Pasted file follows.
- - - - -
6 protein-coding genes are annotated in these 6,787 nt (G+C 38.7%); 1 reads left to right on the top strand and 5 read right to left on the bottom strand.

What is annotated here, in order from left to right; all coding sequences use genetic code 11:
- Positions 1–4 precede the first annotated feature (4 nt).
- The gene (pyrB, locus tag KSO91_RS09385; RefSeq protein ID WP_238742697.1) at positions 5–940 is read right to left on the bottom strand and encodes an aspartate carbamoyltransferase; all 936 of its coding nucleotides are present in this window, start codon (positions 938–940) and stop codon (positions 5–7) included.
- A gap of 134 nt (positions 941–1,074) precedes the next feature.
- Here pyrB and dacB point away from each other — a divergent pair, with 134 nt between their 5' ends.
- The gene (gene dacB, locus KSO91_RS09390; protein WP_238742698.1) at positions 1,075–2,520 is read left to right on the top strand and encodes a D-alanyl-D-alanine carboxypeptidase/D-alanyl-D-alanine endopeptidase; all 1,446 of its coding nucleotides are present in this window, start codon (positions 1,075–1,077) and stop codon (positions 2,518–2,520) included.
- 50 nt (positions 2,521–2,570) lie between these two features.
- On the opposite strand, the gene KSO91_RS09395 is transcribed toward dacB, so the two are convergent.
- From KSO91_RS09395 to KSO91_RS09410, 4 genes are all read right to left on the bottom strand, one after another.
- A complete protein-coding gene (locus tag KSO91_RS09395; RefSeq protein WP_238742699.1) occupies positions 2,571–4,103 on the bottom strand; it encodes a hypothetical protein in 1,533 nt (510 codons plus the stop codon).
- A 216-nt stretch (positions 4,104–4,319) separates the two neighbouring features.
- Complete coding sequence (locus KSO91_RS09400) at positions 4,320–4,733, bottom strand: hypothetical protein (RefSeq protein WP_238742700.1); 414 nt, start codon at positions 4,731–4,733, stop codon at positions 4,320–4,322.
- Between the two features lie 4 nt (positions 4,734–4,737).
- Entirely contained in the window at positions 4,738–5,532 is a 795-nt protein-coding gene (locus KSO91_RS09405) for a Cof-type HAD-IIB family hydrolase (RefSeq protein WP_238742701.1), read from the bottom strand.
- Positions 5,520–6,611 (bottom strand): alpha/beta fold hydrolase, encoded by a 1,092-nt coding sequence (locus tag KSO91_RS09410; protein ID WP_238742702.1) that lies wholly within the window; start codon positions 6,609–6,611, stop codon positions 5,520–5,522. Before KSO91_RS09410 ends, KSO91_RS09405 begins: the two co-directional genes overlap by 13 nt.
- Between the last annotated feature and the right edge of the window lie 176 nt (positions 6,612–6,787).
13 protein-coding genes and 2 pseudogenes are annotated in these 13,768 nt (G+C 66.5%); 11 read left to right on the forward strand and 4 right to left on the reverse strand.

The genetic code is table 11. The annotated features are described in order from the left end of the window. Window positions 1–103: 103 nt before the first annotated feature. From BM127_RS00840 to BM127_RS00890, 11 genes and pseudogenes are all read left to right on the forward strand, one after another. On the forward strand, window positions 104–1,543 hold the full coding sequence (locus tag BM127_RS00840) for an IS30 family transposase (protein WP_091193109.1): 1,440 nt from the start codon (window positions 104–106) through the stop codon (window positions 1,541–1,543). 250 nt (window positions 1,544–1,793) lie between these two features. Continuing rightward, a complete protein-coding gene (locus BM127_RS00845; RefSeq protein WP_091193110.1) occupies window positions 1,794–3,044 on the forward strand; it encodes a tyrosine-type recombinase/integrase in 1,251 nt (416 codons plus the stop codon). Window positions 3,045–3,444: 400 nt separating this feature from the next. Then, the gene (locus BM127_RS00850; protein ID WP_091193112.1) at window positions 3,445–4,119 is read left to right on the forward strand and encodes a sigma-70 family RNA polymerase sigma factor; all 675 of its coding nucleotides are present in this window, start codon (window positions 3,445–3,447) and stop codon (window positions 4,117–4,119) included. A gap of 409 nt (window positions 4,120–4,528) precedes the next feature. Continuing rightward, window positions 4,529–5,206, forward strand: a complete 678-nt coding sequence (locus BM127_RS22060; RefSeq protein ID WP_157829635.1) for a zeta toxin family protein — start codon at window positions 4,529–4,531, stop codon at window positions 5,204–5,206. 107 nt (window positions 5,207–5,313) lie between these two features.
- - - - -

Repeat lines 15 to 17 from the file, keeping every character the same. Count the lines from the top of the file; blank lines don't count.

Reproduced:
- Entirely contained in the window at positions 4,738–5,532 is a 795-nt protein-coding gene (locus KSO91_RS09405) for a Cof-type HAD-IIB family hydrolase (RefSeq protein WP_238742701.1), read from the bottom strand.
- Positions 5,520–6,611 (bottom strand): alpha/beta fold hydrolase, encoded by a 1,092-nt coding sequence (locus tag KSO91_RS09410; protein ID WP_238742702.1) that lies wholly within the window; start codon positions 6,609–6,611, stop codon positions 5,520–5,522. Before KSO91_RS09410 ends, KSO91_RS09405 begins: the two co-directional genes overlap by 13 nt.
- Between the last annotated feature and the right edge of the window lie 176 nt (positions 6,612–6,787).